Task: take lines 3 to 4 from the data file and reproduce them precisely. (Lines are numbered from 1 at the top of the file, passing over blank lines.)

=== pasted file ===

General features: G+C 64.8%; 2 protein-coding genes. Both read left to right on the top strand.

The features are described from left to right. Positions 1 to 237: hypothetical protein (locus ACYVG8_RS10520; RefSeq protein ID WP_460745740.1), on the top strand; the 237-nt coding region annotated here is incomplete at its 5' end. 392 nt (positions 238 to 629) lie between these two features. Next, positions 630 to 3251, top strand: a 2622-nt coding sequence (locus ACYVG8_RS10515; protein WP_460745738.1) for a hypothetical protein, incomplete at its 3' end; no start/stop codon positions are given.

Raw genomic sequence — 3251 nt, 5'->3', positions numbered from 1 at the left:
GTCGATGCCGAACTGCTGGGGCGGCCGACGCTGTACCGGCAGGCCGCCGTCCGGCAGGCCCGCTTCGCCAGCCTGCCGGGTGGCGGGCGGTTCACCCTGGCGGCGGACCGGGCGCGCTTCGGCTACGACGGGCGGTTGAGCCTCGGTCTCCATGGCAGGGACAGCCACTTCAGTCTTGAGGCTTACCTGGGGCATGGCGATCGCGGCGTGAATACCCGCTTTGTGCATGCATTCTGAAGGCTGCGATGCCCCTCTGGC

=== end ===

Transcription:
Raw genomic sequence — 3251 nt, 5'->3', positions numbered from 1 at the left:
GTCGATGCCGAACTGCTGGGGCGGCCGACGCTGTACCGGCAGGCCGCCGTCCGGCAGGCCCGCTTCGCCAGCCTGCCGGGTGGCGGGCGGTTCACCCTGGCGGCGGACCGGGCGCGCTTCGGCTACGACGGGCGGTTGAGCCTCGGTCTCCATGGCAGGGACAGCCACTTCAGTCTTGAGGCTTACCTGGGGCATGGCGATCGCGGCGTGAATACCCGCTTTGTGCATGCATTCTGAAGGCTGCGATGCCCCTCTGGC